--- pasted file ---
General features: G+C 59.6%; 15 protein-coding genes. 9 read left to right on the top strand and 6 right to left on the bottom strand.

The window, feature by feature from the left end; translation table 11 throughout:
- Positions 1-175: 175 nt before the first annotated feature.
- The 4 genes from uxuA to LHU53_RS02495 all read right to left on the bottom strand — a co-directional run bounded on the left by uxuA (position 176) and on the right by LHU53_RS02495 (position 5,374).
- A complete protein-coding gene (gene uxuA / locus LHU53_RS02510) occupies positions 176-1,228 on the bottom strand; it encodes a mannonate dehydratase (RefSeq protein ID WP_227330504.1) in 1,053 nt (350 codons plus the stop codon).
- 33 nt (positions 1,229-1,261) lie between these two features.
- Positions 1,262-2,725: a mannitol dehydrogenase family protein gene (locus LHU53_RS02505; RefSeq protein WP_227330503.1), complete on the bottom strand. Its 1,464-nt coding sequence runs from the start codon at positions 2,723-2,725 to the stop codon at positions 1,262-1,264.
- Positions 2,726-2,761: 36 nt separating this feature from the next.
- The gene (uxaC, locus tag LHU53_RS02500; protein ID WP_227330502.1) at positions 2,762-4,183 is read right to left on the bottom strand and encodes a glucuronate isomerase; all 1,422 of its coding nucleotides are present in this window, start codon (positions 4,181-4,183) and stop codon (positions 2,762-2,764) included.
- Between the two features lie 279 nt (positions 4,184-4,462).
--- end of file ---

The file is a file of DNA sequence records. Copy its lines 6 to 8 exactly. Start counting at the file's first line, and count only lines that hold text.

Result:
- 33 nt (positions 1,229-1,261) lie between these two features.
- Positions 1,262-2,725: a mannitol dehydrogenase family protein gene (locus LHU53_RS02505; RefSeq protein WP_227330503.1), complete on the bottom strand. Its 1,464-nt coding sequence runs from the start codon at positions 2,723-2,725 to the stop codon at positions 1,262-1,264.
- Positions 2,726-2,761: 36 nt separating this feature from the next.